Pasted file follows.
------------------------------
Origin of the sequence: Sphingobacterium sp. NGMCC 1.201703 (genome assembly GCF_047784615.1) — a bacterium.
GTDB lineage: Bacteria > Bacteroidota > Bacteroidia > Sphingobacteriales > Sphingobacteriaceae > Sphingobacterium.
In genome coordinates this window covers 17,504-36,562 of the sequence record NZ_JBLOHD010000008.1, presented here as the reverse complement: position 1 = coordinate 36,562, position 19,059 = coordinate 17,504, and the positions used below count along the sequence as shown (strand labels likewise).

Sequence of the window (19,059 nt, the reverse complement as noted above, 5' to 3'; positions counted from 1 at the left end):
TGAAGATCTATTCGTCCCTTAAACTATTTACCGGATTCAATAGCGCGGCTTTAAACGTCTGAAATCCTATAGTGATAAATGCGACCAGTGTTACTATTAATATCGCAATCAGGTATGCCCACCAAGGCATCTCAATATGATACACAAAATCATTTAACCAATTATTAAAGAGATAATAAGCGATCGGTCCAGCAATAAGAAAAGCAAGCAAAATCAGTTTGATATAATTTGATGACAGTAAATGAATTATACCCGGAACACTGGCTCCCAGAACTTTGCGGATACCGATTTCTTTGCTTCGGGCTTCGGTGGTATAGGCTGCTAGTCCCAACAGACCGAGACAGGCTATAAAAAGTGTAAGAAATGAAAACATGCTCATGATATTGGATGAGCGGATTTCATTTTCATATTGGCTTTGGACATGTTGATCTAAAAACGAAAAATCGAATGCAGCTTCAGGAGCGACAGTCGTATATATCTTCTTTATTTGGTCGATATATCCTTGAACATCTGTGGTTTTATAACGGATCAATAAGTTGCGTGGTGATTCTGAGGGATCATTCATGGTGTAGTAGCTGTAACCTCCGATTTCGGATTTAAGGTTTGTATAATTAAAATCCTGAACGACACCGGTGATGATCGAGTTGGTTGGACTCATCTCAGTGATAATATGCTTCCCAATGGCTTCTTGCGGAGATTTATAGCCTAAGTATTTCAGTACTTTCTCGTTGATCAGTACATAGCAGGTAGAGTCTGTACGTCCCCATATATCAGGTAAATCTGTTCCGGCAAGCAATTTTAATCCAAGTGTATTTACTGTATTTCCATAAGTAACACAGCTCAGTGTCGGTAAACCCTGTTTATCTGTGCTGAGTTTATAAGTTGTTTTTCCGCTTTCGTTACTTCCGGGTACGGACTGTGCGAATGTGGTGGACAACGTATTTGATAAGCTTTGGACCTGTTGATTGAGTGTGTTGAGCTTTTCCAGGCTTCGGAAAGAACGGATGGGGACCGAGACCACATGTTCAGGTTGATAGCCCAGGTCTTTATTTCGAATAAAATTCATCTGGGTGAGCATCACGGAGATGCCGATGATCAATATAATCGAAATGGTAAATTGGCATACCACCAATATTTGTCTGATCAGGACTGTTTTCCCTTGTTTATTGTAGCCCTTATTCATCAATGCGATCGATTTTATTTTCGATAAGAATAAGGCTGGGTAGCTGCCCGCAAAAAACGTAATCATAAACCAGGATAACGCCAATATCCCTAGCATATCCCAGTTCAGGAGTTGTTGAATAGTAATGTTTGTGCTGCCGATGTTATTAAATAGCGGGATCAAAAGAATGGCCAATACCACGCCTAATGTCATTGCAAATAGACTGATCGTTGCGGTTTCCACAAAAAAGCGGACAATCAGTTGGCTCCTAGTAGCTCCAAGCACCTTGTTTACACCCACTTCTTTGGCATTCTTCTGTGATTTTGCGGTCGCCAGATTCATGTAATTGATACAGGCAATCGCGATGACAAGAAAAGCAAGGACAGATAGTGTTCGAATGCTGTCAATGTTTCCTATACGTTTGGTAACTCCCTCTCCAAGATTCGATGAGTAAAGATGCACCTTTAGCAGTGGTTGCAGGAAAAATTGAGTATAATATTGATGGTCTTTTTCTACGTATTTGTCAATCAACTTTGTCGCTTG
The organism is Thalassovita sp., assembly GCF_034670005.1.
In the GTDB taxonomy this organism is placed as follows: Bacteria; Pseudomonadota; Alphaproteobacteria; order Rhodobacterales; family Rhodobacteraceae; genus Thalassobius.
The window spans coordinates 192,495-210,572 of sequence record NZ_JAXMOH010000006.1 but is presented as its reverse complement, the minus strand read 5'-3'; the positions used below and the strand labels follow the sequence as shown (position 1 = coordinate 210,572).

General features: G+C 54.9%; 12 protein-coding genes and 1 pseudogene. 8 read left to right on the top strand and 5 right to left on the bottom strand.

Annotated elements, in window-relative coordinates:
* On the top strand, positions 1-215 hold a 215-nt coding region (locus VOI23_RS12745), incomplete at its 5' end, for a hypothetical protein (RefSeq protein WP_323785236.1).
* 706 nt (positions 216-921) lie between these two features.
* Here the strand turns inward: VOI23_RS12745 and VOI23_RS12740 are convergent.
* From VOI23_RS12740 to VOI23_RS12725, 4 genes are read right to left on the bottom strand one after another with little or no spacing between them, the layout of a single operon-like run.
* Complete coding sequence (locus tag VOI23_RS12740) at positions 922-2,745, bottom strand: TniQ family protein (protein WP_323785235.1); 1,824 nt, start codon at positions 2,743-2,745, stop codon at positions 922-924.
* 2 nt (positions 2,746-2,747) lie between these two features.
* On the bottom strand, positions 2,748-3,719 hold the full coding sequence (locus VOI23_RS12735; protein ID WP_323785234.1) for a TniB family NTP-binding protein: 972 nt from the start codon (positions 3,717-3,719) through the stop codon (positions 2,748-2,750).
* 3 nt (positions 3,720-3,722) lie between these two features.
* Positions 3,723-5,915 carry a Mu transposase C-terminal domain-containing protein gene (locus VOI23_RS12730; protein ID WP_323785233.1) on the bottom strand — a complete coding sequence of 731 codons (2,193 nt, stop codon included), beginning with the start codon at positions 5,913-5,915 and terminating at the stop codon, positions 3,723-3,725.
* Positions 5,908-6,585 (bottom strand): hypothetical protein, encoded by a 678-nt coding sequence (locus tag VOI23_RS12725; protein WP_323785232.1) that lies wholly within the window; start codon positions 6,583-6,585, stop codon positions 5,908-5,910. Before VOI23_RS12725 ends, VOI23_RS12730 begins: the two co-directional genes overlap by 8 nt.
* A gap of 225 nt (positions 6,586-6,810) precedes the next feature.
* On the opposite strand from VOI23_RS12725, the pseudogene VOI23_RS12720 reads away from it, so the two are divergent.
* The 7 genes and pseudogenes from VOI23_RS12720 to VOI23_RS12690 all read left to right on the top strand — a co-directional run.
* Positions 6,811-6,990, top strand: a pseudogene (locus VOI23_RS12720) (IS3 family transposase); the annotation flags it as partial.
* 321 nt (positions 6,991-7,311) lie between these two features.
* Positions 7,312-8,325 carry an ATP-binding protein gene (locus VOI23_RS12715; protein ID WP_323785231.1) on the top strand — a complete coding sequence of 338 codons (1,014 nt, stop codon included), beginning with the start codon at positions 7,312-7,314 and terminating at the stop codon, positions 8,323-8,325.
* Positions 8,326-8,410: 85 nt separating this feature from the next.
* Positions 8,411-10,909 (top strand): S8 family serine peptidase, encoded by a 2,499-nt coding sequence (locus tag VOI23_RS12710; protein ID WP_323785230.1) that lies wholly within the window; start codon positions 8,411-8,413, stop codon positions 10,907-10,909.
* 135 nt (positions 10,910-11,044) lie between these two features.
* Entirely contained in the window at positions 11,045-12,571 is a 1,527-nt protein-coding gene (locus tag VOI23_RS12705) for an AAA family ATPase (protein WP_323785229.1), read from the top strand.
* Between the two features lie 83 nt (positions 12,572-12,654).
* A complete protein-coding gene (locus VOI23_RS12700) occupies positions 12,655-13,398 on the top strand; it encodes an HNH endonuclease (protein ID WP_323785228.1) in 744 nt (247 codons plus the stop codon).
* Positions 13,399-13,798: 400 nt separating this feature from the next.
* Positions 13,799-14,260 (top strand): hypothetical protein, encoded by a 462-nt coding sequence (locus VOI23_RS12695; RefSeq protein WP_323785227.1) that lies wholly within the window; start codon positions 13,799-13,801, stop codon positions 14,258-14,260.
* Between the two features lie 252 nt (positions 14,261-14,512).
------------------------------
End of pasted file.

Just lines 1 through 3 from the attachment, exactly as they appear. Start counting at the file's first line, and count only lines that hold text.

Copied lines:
Origin of the sequence: Sphingobacterium sp. NGMCC 1.201703 (genome assembly GCF_047784615.1) — a bacterium.
GTDB lineage: Bacteria > Bacteroidota > Bacteroidia > Sphingobacteriales > Sphingobacteriaceae > Sphingobacterium.
In genome coordinates this window covers 17,504-36,562 of the sequence record NZ_JBLOHD010000008.1, presented here as the reverse complement: position 1 = coordinate 36,562, position 19,059 = coordinate 17,504, and the positions used below count along the sequence as shown (strand labels likewise).